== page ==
'Whenever new information becomes available, and that could be any time because there is ongoing studies in different of the world, we can take this again and say 'ok with this new information does our assessment of these entry pathways change?'"

Looks like this is the wise thing to do indeed. Starting now.

Let's start with the lack of consideration of a potential lab escape without lab infection via wastes,
or of an infection in a cave during a sampling trip,
all of which would typically NOT be associated to a sequenced virus and would NOT be linked to an infection at a lab.

Then let's ask how wise it is to trust China to deliver all and correct information if there was a lab accident or leak.

"Trust first, then verify" says Daszak.

If China covered up a leak, how are you going to verify? Maybe ask China to verify it for you?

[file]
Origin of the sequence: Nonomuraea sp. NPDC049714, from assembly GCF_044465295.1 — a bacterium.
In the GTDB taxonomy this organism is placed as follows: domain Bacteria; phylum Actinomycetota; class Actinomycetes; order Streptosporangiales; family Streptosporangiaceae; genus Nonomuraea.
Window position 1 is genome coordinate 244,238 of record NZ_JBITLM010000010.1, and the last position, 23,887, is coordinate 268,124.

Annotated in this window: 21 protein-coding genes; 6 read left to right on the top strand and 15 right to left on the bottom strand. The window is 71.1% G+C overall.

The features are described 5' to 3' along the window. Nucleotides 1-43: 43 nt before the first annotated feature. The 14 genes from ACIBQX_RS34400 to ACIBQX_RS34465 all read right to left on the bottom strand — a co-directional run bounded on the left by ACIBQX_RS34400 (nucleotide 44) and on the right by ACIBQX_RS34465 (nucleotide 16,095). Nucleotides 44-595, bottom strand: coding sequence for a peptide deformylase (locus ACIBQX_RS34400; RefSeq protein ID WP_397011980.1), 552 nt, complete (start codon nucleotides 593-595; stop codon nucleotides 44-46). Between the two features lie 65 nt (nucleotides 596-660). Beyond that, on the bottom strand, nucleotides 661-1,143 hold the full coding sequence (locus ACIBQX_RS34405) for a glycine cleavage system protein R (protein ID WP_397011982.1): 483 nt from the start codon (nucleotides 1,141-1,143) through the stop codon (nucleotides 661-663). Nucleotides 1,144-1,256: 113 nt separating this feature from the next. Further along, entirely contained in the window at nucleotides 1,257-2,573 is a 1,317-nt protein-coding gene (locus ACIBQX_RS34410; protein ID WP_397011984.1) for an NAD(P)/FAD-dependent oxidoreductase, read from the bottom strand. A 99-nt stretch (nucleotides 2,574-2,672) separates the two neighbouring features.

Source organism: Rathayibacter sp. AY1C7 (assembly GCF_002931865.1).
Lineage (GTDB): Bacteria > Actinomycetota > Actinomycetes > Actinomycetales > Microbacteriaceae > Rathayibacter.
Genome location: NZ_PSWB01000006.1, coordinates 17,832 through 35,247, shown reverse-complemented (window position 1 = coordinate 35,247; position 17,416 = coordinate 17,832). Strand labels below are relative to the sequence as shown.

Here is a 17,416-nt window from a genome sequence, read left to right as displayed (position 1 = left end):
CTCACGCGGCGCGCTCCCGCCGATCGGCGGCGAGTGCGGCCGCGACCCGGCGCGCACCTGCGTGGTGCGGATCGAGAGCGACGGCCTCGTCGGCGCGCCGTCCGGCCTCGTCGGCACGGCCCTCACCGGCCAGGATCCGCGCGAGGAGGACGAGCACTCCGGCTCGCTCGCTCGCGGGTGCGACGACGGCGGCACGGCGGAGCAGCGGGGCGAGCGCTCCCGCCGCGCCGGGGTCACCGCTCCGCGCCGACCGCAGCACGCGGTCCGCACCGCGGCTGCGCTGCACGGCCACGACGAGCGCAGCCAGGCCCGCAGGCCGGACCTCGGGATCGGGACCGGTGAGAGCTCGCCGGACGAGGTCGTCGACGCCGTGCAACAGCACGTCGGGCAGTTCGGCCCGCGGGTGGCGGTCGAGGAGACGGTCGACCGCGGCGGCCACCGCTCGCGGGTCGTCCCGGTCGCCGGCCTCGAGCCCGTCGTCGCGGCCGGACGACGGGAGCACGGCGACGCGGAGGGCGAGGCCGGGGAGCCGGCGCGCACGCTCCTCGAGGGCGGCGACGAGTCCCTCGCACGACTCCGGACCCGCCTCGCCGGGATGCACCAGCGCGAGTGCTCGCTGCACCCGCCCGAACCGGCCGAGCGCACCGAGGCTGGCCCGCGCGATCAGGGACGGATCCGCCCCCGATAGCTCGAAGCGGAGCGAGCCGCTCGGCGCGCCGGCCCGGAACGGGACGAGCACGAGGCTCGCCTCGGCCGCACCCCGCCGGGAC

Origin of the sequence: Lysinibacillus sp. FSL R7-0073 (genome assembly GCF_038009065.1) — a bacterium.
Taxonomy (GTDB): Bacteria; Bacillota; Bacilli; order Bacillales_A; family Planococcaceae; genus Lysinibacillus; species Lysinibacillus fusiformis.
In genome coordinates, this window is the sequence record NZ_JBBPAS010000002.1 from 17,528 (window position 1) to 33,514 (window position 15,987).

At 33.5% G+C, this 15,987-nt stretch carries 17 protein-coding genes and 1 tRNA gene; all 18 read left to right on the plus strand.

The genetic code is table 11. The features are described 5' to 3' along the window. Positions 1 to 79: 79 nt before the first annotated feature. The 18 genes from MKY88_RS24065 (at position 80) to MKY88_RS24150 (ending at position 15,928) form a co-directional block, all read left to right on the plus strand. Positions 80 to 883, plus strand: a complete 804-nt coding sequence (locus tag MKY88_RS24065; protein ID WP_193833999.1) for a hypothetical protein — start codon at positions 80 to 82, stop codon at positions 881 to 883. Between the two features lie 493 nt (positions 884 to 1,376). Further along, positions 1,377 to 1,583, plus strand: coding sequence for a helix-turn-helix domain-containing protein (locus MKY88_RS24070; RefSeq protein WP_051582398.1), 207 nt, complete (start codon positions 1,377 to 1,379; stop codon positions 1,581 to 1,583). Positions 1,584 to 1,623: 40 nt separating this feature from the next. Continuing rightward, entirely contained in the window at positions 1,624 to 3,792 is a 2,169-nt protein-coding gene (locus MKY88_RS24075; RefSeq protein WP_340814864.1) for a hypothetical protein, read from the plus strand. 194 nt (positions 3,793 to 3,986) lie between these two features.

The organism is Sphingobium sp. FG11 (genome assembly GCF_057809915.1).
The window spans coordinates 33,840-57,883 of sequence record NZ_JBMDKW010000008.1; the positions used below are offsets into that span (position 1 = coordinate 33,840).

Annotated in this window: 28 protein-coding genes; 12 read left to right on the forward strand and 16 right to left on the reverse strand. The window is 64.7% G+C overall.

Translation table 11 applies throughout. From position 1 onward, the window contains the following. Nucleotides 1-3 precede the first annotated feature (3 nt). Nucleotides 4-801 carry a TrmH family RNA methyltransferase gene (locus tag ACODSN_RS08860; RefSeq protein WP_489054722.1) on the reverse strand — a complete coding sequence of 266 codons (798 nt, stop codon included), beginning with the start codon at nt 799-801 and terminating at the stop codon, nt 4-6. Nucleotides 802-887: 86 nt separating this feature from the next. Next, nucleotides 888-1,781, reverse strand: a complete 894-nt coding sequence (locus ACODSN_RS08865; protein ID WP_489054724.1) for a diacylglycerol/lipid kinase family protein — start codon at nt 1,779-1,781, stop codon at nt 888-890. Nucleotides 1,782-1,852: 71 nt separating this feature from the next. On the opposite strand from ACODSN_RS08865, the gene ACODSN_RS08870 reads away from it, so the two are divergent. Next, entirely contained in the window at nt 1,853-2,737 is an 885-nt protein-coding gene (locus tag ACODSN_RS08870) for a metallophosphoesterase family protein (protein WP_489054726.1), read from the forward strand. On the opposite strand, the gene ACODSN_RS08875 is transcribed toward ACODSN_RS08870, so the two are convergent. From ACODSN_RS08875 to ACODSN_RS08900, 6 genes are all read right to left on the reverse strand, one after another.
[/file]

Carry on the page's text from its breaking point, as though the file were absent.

Last there is the main argument of the WHO mission: that no exact virus match was found in Wuhan labs.

Well, did they look at the private section of the WIB DB that has been offline since Sep 19?

And why would there even be a sequenced virus there anyway if it was (a) a sampling trip accident or (b) a bad waste disposal of contaminated material?

It's even worse. For a sampling trip, there may not even be a sample in store with that virus.

Indeed a field-worker on such a sampling trip could get infected with a virus present in the cave but not yet sampled.

GIven what has been disclosed about the lack of PPE during these sampling trips, the probability of such an accident builds up over the 15,000 samples they did.